Lyman Strong Spitzer
Award Name : National Medal of Science
Year of Award : 1979
Award for : Physics
Location : Toledo, Ohio, United States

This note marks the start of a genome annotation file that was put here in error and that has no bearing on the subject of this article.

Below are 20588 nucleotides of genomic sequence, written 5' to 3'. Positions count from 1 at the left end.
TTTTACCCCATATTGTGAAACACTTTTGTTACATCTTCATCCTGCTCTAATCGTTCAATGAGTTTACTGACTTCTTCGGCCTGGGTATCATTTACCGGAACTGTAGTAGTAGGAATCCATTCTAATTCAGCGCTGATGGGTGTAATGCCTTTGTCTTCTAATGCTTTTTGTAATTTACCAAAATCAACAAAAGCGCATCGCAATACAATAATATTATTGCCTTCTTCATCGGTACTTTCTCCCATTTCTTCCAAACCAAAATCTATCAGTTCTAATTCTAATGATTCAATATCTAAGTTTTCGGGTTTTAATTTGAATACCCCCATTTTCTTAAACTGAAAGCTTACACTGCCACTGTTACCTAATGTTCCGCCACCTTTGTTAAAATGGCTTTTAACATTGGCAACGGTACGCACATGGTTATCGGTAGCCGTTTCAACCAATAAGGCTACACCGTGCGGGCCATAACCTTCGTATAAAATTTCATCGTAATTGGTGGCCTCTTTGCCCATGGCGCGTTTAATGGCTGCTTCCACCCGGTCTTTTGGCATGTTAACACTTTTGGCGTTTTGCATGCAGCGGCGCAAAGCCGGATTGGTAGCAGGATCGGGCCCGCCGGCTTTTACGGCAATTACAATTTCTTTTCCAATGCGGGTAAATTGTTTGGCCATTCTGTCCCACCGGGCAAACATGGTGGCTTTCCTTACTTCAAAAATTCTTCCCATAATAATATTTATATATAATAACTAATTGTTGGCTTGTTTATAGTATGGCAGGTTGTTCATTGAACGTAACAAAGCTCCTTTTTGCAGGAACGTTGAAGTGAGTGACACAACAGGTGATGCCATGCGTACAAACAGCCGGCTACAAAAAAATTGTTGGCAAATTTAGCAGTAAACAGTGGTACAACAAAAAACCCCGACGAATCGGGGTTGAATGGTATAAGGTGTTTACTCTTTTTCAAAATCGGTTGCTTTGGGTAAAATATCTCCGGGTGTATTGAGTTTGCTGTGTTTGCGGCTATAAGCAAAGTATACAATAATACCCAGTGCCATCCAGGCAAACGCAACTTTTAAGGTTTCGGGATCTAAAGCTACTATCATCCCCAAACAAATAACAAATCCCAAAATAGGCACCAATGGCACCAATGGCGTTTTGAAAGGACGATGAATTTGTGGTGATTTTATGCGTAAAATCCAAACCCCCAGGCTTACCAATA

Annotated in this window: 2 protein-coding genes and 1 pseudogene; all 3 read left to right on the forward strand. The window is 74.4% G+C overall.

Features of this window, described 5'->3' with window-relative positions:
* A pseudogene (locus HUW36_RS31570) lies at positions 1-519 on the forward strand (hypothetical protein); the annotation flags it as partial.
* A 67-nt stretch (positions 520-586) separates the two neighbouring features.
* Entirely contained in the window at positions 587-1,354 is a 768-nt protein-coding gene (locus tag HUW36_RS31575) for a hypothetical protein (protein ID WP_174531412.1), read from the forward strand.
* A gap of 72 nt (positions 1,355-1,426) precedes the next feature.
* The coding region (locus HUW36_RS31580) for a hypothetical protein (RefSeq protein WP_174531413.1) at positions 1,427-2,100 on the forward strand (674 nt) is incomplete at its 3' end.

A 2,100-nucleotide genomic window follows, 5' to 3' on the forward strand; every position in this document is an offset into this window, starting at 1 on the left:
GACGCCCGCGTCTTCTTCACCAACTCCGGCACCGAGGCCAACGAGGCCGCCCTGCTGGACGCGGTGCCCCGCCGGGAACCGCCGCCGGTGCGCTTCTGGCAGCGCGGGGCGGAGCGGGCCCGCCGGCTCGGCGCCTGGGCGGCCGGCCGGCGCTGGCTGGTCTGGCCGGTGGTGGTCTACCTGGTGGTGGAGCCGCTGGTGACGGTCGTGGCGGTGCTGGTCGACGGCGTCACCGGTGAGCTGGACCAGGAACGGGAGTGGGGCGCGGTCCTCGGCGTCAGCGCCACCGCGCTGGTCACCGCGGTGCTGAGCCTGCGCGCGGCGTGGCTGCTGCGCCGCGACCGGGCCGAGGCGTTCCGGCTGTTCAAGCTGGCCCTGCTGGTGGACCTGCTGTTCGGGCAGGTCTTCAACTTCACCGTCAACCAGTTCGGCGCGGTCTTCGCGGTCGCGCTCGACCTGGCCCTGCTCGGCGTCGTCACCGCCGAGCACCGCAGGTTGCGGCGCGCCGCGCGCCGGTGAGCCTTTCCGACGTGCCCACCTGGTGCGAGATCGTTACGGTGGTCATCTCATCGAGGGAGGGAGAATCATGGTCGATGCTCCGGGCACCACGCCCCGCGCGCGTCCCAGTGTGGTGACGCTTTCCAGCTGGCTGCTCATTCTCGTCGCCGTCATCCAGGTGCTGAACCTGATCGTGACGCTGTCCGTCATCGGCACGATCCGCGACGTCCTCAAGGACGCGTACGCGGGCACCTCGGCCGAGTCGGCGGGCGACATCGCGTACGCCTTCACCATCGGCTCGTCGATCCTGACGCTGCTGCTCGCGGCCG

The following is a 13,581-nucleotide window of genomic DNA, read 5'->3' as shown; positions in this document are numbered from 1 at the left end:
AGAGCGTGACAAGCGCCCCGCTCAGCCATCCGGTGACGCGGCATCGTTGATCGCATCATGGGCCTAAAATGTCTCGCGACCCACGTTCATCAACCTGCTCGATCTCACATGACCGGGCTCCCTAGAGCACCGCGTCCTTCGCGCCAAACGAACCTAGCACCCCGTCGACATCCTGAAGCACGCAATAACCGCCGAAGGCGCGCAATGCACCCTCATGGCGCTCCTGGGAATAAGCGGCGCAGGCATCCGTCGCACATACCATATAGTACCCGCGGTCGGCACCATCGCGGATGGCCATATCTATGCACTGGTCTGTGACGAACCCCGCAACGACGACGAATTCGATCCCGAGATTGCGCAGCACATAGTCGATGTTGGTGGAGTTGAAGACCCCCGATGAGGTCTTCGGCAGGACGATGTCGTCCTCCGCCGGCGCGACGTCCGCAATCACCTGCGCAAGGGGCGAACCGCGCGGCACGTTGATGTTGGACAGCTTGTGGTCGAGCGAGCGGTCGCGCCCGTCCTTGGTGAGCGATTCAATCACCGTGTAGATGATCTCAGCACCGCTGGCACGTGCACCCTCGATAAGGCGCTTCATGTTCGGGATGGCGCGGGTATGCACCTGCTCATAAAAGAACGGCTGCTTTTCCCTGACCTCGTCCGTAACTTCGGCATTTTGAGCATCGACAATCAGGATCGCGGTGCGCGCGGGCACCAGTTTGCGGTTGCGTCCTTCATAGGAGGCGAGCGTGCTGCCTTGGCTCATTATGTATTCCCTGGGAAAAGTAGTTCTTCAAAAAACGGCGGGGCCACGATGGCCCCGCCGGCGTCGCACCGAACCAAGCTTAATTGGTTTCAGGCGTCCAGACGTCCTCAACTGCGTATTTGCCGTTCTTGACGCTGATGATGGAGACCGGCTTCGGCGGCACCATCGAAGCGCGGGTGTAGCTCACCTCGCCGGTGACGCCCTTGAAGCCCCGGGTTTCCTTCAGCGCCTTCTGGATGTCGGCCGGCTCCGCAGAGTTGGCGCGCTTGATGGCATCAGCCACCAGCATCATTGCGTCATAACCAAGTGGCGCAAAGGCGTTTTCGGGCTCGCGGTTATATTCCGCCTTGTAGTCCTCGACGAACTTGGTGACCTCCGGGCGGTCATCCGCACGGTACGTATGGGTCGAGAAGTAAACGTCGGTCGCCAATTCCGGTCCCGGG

Lyman Strong Spitzer was an American theoretical physicist, astronomer and mountaineer. As a scientist, he carried out research into star formation, plasma physics, and in 1946, conceived the idea of telescopes operating in outer space. He was born on June 26, 1914 in Toledo, Ohio, United States. He attended Yale University where he earned his Bachelor's degree in physics in 1935 and then spent a year at Cambridge University. In 1936, Spitzer entered Princeton University where he earned his Master's degree in 1937 and a Doctorate in astrophysics in 1938. In the early 1950s his study of the ionized gases that are crucial to aspects of stellar formation and energy production led to the organized study of plasma physics. Hoping to find a new source of power for peaceful applications, he persuaded the U.S. Atomic Energy Commission in 1951 to fund the development of his “stellarator,” a device that theoretically could achieve controlled thermonuclear fusion in ionized gas contained in a magnetic field. Despite decades of experimentation at Princeton’s Plasma Physics Laboratory, the device and later fusion machines at Princeton were never completely successful. He received the National Medal Of Science in 1979. He died on March 31, 1997 in Princeton, New Jersey, United States.